THE PULL OF THE STARS by Emma Donoghue
I have a very strong stomach but I am triggered by three things. 1. Vomiting, 2. Childbirth, 3. Pandemics (this last one evoking existential dread more than nausea but do I find reading about them almost as painful as living through one). This book has all three, so, it’s a testament to how much I like Emma Donoghue’s writing that I: a. Made it through this book, and b. Actually enjoyed it.
Set in a maternity ward in 1918 Dublin over the course of three days, The Pull of the Stars follows Julia Power, a nurse attending to expectant mothers who are sick with the flu. It’s a fast-paced, frantic novel that contrasts the hectic episodes on the ward with the tender, budding friendship between Julia and her new volunteer helper, an uneducated girl named Bridie Sweeney.
This book is thoroughly engrossing–it immerses you in a borderline excessive amount of detail, but Donoghue manages it in a way so that it pulls the reader in rather than alienating them. Full disclosure, I had to skip entire paragraphs of this book that were too gruesome for me, but it was entirely with regret that I did so–there’s something so transfixing about Donoghue’s storytelling, and I’ve felt this about all three of her books that I’ve read. She also nails the evocation of this Irish hospital in a city under siege by a deadly virus. With obvious parallels to 2020 in a lot of ways, this still felt firmly fixed in its historical setting, which was a positive for me.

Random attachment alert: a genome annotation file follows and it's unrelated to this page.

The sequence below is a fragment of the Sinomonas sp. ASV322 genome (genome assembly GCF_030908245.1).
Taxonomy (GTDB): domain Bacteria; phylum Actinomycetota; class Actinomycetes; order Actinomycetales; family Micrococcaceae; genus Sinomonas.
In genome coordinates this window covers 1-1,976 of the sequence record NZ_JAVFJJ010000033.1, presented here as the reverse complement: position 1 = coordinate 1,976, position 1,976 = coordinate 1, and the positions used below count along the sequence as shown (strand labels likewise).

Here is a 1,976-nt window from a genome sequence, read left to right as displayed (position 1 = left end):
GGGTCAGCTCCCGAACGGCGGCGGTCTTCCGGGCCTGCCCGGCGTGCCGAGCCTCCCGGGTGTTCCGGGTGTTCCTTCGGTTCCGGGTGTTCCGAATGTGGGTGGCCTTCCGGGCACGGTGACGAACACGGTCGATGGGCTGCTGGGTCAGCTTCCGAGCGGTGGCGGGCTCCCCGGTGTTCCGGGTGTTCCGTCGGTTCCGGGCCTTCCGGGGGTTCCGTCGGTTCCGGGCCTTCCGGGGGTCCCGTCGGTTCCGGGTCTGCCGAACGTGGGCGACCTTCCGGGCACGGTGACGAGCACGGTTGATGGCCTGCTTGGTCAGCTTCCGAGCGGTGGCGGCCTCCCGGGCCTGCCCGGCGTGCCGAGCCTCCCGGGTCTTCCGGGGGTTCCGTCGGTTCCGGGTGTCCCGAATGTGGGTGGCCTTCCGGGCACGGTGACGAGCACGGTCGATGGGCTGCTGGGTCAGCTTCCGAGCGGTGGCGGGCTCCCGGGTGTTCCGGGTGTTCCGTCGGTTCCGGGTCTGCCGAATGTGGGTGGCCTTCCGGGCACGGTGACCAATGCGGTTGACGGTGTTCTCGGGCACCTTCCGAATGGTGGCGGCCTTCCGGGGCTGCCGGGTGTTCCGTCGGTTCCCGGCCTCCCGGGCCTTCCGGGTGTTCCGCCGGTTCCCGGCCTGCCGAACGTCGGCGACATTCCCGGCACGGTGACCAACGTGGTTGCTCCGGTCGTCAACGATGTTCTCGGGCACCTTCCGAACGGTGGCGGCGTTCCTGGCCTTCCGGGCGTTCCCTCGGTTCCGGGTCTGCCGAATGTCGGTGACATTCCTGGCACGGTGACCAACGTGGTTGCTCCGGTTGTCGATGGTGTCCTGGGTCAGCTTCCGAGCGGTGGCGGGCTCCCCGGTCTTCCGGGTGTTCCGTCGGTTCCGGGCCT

I did find The Pull of the Stars rather heavy-handed at times (notably in its treatment of Irish political history; it felt very transparent that Donoghue was framing Julia as an outsider to the rebellion in order to spoon feed the reader about how maybe the British empire aren’t the good guys after all!–though I will concede I probably read more of these narratives than most), but that was my only real complaint. On the whole I thought this was a compelling, moving read, though I must caution that you need either a strong stomach or a strong conviction to make it through.
I won this copy in a Goodreads giveaway; all thoughts are my own.